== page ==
The Federal Motor Carrier Administration has a number of
tools to meet its stated goal of reducing the number of commercial motor
vehicle crashes. Included in these are
information about roadside inspections (CSA), educating motor carriers through
seminars and entry level audits, and enforcement actions. There are three primary types of enforcement
used by the FMCSA, including the roadside inspection, targeted audit, and
compliance review. Any one of these three
enforcement actions can lead to fines, penalties, and in very rare cases, the
shutting down of an operation. The fines
that can be levied were significantly increased on June 2, 2015.
Some of the updated fines:
|Category || Fine as of June 2, 2015|| Previous fine|
| Knowingly falsifying records||Up to $11,000 ||Up to $10,000 |
| Egregious hours of service violations||Up to $16,000 ||Up to $11,000 |
| HMR violations associated with the transportation or shipment of hazardous materials||Up to $75,000 for each violation ||Not less than $250 and not more than $50,000 for each violation |
| Violations of hazardous materials training requirements ||Not less than $50 and not more than $75,000 for each violation ||Not less than $450 and not more than $50,000 for each violation |
| An employer allowing a CDL driver to violate an OOS order||Not less than $4,750 or more than $27,500 ||Not less than $3,750 and not more than $16,000 |
| A CDL holder who is convicted of violating an OOS order||Not less than $2,750 for the first conviction and not less than $5,500 for each subsequent conviction ||Not less than $2,100 and not more than $3,750 |
While the fines may not seem to be “back-breaking” they can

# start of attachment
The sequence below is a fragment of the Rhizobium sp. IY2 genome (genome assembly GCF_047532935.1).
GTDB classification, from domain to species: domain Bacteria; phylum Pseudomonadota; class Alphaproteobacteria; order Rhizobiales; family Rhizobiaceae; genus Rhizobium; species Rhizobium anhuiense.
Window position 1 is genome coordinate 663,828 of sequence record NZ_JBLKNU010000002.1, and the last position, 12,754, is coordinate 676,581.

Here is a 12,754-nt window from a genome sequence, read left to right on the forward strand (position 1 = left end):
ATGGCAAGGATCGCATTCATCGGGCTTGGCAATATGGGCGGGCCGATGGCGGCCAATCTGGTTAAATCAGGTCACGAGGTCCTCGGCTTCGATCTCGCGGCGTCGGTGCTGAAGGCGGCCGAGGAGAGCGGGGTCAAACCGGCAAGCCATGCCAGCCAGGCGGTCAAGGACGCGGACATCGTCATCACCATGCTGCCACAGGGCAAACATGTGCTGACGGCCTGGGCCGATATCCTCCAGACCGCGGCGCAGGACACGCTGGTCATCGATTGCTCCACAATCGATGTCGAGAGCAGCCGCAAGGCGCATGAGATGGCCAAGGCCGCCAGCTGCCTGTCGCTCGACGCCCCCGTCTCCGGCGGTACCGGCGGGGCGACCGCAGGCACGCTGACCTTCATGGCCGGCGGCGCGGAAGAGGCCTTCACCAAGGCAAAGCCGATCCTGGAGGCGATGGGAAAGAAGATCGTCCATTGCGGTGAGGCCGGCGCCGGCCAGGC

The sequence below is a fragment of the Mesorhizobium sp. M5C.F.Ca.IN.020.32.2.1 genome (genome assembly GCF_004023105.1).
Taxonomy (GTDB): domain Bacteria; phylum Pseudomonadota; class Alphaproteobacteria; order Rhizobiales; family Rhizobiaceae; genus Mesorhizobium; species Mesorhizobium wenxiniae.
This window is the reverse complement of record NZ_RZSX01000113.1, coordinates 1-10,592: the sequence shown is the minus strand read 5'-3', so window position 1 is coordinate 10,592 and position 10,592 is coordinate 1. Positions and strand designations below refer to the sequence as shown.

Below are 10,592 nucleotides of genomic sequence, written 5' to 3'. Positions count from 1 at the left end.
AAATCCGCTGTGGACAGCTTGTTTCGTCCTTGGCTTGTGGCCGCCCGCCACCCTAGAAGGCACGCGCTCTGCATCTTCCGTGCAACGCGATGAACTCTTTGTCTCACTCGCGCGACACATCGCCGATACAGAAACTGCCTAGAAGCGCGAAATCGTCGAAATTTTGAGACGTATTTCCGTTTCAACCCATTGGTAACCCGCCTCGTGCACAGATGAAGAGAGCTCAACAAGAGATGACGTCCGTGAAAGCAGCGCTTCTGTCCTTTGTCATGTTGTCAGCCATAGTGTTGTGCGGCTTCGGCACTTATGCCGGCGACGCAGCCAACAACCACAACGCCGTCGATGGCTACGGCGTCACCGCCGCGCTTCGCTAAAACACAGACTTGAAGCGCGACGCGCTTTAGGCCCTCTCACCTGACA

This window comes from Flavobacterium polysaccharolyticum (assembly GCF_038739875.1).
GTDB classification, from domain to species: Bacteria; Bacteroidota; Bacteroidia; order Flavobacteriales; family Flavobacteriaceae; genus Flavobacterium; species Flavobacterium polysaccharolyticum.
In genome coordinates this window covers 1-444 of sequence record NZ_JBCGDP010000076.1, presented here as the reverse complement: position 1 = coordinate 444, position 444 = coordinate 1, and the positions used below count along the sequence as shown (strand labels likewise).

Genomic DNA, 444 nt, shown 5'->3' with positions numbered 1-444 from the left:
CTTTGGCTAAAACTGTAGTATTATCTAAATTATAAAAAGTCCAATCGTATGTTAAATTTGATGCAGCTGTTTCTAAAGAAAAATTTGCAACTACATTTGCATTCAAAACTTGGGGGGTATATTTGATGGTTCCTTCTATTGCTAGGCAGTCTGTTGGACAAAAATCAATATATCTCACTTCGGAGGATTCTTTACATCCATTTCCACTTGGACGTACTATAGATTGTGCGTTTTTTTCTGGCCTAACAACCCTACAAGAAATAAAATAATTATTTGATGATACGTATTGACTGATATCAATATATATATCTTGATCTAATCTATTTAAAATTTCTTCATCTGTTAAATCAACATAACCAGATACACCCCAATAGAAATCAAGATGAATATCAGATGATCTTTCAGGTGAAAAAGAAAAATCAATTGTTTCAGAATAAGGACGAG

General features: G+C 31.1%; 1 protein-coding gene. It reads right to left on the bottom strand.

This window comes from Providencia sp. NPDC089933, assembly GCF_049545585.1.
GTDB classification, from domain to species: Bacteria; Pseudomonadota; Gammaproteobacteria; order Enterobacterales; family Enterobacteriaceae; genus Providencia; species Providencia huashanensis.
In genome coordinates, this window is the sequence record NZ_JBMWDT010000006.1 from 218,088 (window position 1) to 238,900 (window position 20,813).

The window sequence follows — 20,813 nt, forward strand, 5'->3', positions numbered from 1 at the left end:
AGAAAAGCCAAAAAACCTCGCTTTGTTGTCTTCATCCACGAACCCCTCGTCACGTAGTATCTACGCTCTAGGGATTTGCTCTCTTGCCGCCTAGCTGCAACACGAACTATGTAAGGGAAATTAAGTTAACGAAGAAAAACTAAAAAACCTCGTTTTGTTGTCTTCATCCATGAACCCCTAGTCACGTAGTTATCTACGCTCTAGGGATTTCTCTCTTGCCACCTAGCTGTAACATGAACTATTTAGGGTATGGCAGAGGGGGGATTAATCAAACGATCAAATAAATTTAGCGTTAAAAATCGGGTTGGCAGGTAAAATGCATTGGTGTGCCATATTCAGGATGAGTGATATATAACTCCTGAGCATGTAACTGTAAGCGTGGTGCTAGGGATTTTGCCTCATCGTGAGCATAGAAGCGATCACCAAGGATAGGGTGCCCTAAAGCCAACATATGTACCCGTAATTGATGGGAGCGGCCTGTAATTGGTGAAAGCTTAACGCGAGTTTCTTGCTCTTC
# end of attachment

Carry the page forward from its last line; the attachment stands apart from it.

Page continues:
quickly add up if multiple violations are found during an inspection or
review. In some cases the fines may not
show up for months after a roadside inspection is completed or in the case of a
compliance review, can exceed $100,000 if a number of critical violations are
uncovered. Additionally, multiple
critical violations can result in a failed audit or compliance review that
could place the motor carrier into a “conditional” or “unsatisfactory” safety
Another unwelcome result of an enforcement action is that once the
action is settled, it is a matter of public record, as highlighted in
www.truckinginfo.com. This information
negatively reflects on the organization, even if the underlying issues were
minor at the time of the infraction.
Shippers, plaintiff attorneys, insurance carriers, and the media will
seek out this information as needed.
Potential drivers will also look at CSA scores and the underlying
violations when vetting a potential employer.
In one case a few years back, a large Midwestern newspaper had at the
top of its Sunday headline “Truck Firms Fines Among Highest in the
Industry”. They were talking about a
local trucking company that received a fine of $92,000 for multiple critical
violations in 2007. While the fine was
significant it was not nearly as painful as the damage done to the
To combat the challenges associated with FMCSA regulations, we
- Requiring drivers to submit all roadside inspections in a timely manner.
- Checking online safety data (CSA) regularly to monitor roadside inspection violations. There may be occasions where inspections are miscoded or an officer misinterpreted a regulation. Any issues such as these can be challenged through the DataQ System.
- Conduct a regular assessment of the FMCSA compliance program to ensure that the various components are in compliance with the regulations.
- Educate drivers and management on FMCSA compliance regulations and their roles in remaining complaint.
With safety being the
number one concern and mission of the FMCSA, it is imperative that you have a
training program in
place to address issues before an audit. Preparing your drivers for a range of
on-the-road issues, recordkeeping and CDL violations is your best bet for
staying away from the increasing FMCSA fines and penalties. HUB Transportation
experts help you achieve high safety ratings through safety assessments and
in-depth training programs as well as providing ways to reduce the cost of fleet insurance.